Friday, 30 September 2011

The Volunteers, 1860

By Frederick Daniel Hardy (1826 – 1911)
See these children, take them, take them outside, strip them, strip them all. Then take them, drag them, to the open field with the canons prepared, lined up, ready. Shackle them to the barrels, make the ropes tight, their fate is preordained. There will be no entreaties, no pleas for mercy.

Call the drummer to strike up and to his beat light the fuses; one-by-one. Now watch their little bodies be blown to bits in a cloud of bloody smoke. All that will be left is their arms and legs, their blackened heads falling to the ground with a resounding thud. And the air filled with smoke, dust and a mist of blood; listen to the unholy echo, fading.

Of course I would not do this to these particular children, to my children, to these little darlings playing here. But I did it, not so long ago, to young men not that much older; men with brown skins and smelling foreign. Such an act might have been in the newspapers had it been performed in this country. But it was not; no such act is noteworthy when performed far away in India. Out of sight of civilisation and as revenge for a mutiny.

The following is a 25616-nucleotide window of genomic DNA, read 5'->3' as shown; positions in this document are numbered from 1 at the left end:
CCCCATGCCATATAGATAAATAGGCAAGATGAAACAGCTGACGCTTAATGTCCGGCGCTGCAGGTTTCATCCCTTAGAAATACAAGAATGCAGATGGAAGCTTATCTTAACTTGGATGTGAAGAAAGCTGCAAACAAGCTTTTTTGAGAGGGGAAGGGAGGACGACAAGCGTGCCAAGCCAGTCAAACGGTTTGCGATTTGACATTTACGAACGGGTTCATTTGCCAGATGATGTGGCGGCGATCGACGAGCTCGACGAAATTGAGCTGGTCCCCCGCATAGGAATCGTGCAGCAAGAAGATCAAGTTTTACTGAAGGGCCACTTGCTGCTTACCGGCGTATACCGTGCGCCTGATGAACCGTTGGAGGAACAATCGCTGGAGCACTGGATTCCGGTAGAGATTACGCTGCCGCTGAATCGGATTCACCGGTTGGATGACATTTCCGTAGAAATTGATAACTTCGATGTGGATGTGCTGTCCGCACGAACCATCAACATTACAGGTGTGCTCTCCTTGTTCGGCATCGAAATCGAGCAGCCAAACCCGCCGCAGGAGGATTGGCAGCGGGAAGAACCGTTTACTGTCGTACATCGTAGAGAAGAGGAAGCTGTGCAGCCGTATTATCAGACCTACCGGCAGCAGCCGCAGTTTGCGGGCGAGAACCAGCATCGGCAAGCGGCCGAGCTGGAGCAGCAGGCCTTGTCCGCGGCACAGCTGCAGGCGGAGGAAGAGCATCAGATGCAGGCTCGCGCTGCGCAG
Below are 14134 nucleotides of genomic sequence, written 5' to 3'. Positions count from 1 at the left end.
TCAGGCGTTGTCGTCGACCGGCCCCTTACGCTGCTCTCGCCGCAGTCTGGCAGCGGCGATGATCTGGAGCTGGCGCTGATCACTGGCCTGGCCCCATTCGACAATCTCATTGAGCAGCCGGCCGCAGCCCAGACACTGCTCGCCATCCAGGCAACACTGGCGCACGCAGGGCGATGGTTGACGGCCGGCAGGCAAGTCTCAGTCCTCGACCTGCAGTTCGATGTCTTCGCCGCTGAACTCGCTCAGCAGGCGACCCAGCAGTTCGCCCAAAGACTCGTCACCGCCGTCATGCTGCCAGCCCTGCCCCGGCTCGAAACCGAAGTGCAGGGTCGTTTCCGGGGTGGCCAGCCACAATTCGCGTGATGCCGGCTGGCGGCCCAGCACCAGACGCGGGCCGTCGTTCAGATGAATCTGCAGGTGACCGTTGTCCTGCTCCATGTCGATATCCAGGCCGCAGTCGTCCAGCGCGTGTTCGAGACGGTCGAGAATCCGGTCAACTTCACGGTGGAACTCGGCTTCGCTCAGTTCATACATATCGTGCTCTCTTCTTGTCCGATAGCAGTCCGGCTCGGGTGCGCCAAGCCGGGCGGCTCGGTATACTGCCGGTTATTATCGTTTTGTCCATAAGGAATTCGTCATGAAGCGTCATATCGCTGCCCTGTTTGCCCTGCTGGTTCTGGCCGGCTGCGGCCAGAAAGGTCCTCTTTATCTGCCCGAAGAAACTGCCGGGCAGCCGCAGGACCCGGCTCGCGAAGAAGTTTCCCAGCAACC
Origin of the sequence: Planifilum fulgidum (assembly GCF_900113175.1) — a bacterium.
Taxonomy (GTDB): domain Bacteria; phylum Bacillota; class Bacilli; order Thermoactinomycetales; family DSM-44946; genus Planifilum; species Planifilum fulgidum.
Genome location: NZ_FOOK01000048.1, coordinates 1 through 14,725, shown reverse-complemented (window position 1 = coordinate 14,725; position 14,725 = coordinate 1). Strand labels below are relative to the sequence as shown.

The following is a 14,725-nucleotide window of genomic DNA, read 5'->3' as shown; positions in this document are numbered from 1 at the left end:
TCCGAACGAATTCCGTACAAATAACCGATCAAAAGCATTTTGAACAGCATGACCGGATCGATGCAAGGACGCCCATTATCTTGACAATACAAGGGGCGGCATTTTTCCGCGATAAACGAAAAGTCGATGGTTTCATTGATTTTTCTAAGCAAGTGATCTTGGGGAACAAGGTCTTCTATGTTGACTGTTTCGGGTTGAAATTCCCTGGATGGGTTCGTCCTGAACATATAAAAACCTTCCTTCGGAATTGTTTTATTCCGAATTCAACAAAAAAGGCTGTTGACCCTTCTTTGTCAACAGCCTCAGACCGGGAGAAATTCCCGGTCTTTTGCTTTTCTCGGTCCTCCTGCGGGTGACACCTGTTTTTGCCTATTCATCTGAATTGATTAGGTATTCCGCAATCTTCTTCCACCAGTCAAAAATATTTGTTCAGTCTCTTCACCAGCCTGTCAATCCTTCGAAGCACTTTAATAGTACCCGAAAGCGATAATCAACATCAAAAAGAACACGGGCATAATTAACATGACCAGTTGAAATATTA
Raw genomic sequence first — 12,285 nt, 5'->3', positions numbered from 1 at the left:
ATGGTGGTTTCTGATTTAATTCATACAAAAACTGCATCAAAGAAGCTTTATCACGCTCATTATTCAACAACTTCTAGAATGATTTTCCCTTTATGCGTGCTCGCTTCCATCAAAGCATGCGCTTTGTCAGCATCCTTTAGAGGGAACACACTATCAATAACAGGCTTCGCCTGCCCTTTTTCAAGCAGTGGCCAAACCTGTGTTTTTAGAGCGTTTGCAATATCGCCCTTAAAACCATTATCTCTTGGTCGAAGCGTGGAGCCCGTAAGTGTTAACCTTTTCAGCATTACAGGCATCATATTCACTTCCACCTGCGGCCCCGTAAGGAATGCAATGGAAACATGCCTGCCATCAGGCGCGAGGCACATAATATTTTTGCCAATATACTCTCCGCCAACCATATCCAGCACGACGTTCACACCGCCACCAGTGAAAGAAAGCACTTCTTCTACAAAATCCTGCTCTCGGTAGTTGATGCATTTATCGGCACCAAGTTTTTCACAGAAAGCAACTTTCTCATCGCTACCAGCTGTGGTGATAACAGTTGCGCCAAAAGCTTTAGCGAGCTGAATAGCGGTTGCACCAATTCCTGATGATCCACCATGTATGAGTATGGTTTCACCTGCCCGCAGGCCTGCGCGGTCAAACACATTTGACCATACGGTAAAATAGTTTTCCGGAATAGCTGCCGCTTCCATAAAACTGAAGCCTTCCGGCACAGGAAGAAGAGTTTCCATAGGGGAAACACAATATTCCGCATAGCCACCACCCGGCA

I remember long ago marching behind a similar drum as a child, dreaming of the intransigence of empire and of service to God and country; of the noble deed and valour in the face of the heathen. As we youngsters played the rest of the family gaily watching on; cheering. Later, of growing up, so quickly growing up, and that joyful moment of enlistment, and the tears when I first walked off, so proudly, to the railway station.

My father, here, standing behind me, was also a military man, but he never hinted at the miserable reality, not then in this our bright playroom. But I, also, am too ashamed to speak.

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